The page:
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Monday, January 13, 2014

Dealing with a Bad Case of 'I Don't Care'?



'Life is not the way it's supposed to be. It's the way it is. The way you cope with it is what makes the difference.' Virginia Satir

Dealing with a Case of I DON'T CARE

Do you ever deal with a case of I DON'T CARE? I do--especially around winter when spring is a ways off.

Although I don't think of it as SADS--or seasonal affective disorder syndrome--if it is SADS I certainly don't get a case as bad as others living in the Pacific Northwest. I simply experience a case of the 'I don't care' on individual gray days rather than an entire season.

According to Michael Craig Miller, M.D., Senior Editor, Mental Health Publishing, Harvard Health Publications:

"People with seasonal affective disorder syndrome lose steam when the days get shorter and the nights longer. Symptoms of seasonal affective disorder include loss of pleasure and energy, feelings of worthlessness, inability to concentrate, and uncontrollable urges to eat sugar and high-carbohydrate foods."

Okay--when I think about it that way, maybe the way I feel is related to the changing seasons when we have less light. Perhaps if I'm honest I do experience a subtle loss of pleasure and energy and that's what I interpret as a case of 'I don't care'.

Yet I wouldn't go so far as to say I get feelings of worthlessness or that I experience an inability to concentrate...I'd just say 'I don't care'.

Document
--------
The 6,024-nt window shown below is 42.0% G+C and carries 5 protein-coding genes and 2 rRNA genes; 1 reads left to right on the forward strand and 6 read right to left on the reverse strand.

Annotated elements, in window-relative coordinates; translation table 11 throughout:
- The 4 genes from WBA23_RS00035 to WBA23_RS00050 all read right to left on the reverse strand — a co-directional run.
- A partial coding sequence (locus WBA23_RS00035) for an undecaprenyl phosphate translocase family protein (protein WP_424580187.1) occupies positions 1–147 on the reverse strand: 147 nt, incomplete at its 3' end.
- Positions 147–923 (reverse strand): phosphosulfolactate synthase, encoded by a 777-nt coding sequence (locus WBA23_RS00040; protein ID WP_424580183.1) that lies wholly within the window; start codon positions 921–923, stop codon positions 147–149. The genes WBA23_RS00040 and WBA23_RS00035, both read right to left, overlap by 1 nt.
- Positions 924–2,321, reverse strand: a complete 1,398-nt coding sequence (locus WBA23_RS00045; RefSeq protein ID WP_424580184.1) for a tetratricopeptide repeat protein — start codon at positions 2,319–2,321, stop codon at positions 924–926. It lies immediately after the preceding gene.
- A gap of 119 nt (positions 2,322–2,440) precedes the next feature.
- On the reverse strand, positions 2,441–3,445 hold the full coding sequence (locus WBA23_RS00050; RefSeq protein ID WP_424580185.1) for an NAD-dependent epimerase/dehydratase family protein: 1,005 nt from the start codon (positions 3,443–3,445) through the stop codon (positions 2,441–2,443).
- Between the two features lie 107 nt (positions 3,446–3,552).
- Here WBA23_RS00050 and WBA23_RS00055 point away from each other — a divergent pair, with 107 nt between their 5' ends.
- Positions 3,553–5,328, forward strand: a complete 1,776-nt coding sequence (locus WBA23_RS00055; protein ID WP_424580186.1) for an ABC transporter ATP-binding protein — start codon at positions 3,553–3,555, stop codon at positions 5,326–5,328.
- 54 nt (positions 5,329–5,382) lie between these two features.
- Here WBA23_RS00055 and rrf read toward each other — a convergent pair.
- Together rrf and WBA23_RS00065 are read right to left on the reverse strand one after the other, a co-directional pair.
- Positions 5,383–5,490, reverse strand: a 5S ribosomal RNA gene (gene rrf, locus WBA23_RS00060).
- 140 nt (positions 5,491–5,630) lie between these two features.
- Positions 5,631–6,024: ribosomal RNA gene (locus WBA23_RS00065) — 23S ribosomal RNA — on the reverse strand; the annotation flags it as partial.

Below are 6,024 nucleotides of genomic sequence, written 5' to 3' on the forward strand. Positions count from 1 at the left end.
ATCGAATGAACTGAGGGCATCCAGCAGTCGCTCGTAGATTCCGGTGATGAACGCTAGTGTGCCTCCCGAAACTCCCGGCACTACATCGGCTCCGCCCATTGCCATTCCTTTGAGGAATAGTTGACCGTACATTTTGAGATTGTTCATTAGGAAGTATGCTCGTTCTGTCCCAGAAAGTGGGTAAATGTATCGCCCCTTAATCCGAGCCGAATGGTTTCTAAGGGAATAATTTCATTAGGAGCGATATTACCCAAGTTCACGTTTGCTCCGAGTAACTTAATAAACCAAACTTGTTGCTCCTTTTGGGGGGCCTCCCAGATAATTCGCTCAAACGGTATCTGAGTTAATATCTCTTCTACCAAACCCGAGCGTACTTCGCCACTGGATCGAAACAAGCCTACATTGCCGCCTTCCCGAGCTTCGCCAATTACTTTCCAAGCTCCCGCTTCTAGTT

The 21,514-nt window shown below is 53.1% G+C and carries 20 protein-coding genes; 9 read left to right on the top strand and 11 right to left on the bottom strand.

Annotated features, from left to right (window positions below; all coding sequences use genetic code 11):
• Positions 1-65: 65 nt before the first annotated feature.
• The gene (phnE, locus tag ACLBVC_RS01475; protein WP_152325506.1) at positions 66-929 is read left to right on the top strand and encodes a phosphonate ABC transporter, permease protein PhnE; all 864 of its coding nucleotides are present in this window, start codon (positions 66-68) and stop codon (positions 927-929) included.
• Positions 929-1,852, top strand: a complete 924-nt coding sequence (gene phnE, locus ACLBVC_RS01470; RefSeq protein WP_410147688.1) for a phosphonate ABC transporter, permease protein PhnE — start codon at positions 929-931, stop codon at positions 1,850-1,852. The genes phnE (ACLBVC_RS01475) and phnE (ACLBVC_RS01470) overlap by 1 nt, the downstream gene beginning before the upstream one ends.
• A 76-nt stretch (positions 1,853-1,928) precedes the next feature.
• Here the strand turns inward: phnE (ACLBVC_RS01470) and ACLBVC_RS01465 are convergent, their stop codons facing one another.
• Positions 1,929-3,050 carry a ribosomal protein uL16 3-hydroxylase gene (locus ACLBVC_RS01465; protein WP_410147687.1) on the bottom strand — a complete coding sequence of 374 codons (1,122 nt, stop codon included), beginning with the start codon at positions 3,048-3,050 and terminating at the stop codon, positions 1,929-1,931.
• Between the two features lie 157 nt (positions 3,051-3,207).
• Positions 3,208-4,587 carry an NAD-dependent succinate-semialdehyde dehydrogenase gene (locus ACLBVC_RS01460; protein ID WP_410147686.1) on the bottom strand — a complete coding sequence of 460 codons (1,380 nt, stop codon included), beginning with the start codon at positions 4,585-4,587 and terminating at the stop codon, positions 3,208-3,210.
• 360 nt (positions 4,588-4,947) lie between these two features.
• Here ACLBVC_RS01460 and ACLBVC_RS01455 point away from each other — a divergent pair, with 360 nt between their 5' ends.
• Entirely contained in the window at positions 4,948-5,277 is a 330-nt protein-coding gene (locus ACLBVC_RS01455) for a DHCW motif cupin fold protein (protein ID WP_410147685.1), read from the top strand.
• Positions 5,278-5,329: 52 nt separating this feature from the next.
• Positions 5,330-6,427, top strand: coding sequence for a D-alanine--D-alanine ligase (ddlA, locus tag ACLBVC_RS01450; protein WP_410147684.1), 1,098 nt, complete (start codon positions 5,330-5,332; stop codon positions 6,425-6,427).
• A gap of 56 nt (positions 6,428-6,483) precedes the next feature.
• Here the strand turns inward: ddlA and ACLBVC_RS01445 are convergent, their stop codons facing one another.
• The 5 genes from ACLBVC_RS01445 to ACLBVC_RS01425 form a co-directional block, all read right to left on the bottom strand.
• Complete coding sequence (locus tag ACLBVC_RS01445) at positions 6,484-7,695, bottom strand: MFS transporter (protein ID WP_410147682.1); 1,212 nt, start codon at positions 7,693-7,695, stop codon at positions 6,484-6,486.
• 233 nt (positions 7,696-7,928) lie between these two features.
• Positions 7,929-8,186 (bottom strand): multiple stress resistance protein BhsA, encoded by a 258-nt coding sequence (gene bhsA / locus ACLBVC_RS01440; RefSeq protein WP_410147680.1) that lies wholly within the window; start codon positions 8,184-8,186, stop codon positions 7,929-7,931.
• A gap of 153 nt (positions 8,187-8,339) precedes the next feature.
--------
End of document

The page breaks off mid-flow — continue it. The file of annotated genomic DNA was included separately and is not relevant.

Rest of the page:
The way We Cope makes the Difference

If this sounds like you, what can you do about it?


Seek Perspective and Acceptance

Stop thinking life should be another way in winter and start accepting things as they are.

Put your 'pulling-inward' energy in perspective: Bears hibernate during the winter so why shouldn't we? In some ways this is just part of the natural ebb and flow of life--we are in a resting or gestating period where we allow our brains to work off-line as they quietly hum below the surface. 

By accepting the quietude of winter as the natural precursor to the brightness of spring we can create a lighter experience around this understated season.

Actively Participate in Tranquil Activities

Enjoy a nap covered with soft fleece blankets or take a leisurely Epson salt bath or warm shower to ease the cold.

Take a good book or journal out to a coffee shop to enjoy the hum of human conversation around you as you sit quietly in a warm, bright environment.

Find ways to create a sense of peace in the misty days.


Get Outside to Get More Light

Bundle up and get outside for a walk or engage in your favorite winter sport--skiing, ice skating or snowshoeing. Being energetic outside will pick up your mood even if it's foggy and grey. 

Keep Expectations Down

Yes, overcoming inertia can be a challenge when you're in the 'I don't care' mood. So keep your expectations down--make a plan to step outside for the walk or make a plan to drive with friends to the ski lodge. 

If after you step out you don't want to walk much, don't. If after you drive to the ski lodge you don't want to ski, enjoy a hot cocoa and book in the lodge. Don't force it--allow possibilities to emerge by taking the first step.

As the old Aesop's Fable said, 'gentleness can succeed where force will fail'. Instead of overwhelming yourself with what you should do to overcome the darkness, find ways to embrace these days to create a more soothing, tranquil tone that lets you replenish your energy before you head into Spring.

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For more than 30 years, Susan Meyerott has been helping people lighten up and step over invisible barriers to change one step at a time. She speaks to your heart, puts you at ease, and makes changing easier than ever before.


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1 comment:

Jean | Delightful Repast said...

Sue, I have SADS in reverse. I love grey, foggy days and rain. I don't mind a bright sunny day once in a while, but too many of them in a row get me down!